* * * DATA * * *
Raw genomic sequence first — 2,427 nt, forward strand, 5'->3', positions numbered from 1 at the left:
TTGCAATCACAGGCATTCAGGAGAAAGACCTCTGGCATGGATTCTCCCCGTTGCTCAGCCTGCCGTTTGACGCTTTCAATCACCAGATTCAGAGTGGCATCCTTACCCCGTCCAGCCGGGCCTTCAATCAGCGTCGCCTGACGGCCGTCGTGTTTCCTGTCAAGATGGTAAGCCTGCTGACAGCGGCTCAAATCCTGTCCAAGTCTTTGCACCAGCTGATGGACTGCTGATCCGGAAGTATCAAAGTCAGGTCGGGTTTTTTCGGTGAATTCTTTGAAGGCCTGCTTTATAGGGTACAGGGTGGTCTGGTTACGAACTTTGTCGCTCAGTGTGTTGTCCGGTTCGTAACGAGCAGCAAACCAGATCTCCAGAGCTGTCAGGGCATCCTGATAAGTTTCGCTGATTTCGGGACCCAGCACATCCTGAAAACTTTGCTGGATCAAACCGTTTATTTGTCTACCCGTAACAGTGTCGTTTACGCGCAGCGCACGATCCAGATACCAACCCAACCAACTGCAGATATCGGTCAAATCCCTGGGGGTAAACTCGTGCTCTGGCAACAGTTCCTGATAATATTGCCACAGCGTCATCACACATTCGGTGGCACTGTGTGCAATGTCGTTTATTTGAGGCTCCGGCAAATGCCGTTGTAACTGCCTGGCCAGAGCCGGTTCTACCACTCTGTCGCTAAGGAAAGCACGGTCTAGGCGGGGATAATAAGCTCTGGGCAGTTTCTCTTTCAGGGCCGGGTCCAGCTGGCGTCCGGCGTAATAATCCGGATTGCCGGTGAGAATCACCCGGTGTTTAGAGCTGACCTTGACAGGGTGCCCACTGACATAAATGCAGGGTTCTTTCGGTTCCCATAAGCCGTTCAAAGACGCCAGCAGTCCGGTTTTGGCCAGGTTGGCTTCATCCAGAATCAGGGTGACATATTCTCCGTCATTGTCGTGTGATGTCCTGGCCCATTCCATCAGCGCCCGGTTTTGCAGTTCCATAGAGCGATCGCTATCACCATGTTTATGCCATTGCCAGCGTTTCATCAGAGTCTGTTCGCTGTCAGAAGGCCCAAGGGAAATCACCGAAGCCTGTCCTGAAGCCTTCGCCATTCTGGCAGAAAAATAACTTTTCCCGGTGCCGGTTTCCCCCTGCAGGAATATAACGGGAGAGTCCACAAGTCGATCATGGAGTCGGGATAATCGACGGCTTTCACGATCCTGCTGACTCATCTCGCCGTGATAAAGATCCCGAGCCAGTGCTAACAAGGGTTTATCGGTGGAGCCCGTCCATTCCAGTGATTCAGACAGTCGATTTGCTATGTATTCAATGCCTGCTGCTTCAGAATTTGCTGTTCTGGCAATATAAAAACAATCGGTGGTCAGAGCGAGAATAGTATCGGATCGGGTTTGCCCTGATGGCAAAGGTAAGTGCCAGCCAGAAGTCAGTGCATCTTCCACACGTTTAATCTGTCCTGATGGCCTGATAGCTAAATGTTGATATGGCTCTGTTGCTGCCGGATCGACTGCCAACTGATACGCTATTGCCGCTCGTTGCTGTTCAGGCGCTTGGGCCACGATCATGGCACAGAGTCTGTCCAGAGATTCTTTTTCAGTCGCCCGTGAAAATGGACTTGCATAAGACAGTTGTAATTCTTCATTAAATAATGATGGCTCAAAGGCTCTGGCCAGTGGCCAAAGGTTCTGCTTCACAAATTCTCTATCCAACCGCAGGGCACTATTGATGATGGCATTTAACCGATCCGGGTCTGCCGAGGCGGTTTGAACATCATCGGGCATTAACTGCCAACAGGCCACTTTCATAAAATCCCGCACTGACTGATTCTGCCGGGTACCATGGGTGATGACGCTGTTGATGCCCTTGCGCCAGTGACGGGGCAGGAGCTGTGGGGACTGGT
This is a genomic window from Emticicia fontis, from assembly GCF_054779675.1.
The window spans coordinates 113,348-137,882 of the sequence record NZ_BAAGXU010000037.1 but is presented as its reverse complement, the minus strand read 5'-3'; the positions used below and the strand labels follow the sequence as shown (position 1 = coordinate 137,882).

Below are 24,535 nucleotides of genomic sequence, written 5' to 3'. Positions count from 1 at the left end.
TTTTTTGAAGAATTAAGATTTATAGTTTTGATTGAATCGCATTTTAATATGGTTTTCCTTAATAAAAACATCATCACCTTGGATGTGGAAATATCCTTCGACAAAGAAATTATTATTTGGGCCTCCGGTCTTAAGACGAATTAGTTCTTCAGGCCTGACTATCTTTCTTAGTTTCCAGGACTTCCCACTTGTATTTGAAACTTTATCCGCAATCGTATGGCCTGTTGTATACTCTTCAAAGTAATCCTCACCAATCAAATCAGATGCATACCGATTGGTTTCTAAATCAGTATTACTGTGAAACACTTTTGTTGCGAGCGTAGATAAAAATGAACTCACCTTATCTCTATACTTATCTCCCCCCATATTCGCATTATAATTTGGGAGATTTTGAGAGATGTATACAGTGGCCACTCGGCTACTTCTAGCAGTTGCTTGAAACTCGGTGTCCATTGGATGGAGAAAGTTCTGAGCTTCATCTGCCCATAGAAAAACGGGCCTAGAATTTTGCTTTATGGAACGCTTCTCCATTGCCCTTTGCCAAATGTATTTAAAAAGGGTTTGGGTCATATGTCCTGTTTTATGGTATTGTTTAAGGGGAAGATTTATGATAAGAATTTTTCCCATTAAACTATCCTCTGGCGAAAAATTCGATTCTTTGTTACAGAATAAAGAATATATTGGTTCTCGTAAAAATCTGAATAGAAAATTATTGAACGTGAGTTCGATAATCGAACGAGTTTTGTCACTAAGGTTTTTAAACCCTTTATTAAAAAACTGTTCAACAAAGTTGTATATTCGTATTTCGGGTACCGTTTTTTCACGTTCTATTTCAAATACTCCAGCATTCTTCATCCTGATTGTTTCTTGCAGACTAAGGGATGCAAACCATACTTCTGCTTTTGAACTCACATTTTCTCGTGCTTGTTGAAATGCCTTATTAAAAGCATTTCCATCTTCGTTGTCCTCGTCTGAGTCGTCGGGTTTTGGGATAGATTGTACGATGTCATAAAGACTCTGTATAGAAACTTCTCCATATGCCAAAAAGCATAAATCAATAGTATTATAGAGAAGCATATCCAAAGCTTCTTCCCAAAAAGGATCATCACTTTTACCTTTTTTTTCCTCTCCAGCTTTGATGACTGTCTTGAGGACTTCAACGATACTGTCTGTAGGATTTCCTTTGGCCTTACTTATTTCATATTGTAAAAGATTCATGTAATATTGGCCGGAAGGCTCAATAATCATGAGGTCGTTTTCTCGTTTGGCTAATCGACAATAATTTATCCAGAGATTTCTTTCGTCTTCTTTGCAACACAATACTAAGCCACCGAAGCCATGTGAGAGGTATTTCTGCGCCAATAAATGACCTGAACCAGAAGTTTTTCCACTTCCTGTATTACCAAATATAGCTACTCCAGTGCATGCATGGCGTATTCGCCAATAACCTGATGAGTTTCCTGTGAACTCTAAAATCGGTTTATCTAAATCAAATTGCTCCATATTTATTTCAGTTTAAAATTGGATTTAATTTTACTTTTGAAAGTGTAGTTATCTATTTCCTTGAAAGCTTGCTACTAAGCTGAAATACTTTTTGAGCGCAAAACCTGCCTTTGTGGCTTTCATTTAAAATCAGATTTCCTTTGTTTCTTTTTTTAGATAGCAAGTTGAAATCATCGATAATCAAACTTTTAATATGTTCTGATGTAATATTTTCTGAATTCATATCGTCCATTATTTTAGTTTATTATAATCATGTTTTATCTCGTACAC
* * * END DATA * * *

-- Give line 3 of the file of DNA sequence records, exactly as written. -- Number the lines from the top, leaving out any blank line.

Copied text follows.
This is a genomic window from Emticicia fontis, from assembly GCF_054779675.1.